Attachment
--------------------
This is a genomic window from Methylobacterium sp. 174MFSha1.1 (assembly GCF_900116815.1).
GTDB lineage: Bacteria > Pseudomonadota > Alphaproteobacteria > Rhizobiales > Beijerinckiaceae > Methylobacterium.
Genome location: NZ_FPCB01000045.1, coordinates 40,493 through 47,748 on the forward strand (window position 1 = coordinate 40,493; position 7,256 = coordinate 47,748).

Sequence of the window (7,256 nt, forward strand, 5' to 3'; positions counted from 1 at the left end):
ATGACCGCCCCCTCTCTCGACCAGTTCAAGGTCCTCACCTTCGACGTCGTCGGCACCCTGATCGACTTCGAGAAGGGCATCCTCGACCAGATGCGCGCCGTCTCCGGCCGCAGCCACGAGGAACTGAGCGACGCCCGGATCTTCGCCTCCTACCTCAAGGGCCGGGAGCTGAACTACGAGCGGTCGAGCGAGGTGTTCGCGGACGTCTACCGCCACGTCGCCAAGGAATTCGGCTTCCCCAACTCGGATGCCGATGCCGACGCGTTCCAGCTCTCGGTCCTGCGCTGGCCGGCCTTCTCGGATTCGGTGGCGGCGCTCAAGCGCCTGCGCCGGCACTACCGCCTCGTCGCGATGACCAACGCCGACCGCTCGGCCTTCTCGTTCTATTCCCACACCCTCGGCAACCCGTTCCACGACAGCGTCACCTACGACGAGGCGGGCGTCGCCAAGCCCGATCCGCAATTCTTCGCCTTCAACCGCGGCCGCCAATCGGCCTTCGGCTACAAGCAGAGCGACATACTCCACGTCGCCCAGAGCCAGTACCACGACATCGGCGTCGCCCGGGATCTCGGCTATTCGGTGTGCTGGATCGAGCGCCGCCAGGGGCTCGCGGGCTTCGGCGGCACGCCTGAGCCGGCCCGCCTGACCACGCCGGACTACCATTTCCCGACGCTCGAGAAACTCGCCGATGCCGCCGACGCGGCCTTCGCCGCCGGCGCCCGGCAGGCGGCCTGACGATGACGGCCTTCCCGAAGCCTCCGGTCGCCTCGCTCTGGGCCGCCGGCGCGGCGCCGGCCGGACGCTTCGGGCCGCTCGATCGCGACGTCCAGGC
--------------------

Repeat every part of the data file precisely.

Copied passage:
This is a genomic window from Methylobacterium sp. 174MFSha1.1 (assembly GCF_900116815.1).
GTDB lineage: Bacteria > Pseudomonadota > Alphaproteobacteria > Rhizobiales > Beijerinckiaceae > Methylobacterium.
Genome location: NZ_FPCB01000045.1, coordinates 40,493 through 47,748 on the forward strand (window position 1 = coordinate 40,493; position 7,256 = coordinate 47,748).

Sequence of the window (7,256 nt, forward strand, 5' to 3'; positions counted from 1 at the left end):
ATGACCGCCCCCTCTCTCGACCAGTTCAAGGTCCTCACCTTCGACGTCGTCGGCACCCTGATCGACTTCGAGAAGGGCATCCTCGACCAGATGCGCGCCGTCTCCGGCCGCAGCCACGAGGAACTGAGCGACGCCCGGATCTTCGCCTCCTACCTCAAGGGCCGGGAGCTGAACTACGAGCGGTCGAGCGAGGTGTTCGCGGACGTCTACCGCCACGTCGCCAAGGAATTCGGCTTCCCCAACTCGGATGCCGATGCCGACGCGTTCCAGCTCTCGGTCCTGCGCTGGCCGGCCTTCTCGGATTCGGTGGCGGCGCTCAAGCGCCTGCGCCGGCACTACCGCCTCGTCGCGATGACCAACGCCGACCGCTCGGCCTTCTCGTTCTATTCCCACACCCTCGGCAACCCGTTCCACGACAGCGTCACCTACGACGAGGCGGGCGTCGCCAAGCCCGATCCGCAATTCTTCGCCTTCAACCGCGGCCGCCAATCGGCCTTCGGCTACAAGCAGAGCGACATACTCCACGTCGCCCAGAGCCAGTACCACGACATCGGCGTCGCCCGGGATCTCGGCTATTCGGTGTGCTGGATCGAGCGCCGCCAGGGGCTCGCGGGCTTCGGCGGCACGCCTGAGCCGGCCCGCCTGACCACGCCGGACTACCATTTCCCGACGCTCGAGAAACTCGCCGATGCCGCCGACGCGGCCTTCGCCGCCGGCGCCCGGCAGGCGGCCTGACGATGACGGCCTTCCCGAAGCCTCCGGTCGCCTCGCTCTGGGCCGCCGGCGCGGCGCCGGCCGGACGCTTCGGGCCGCTCGATCGCGACGTCCAGGC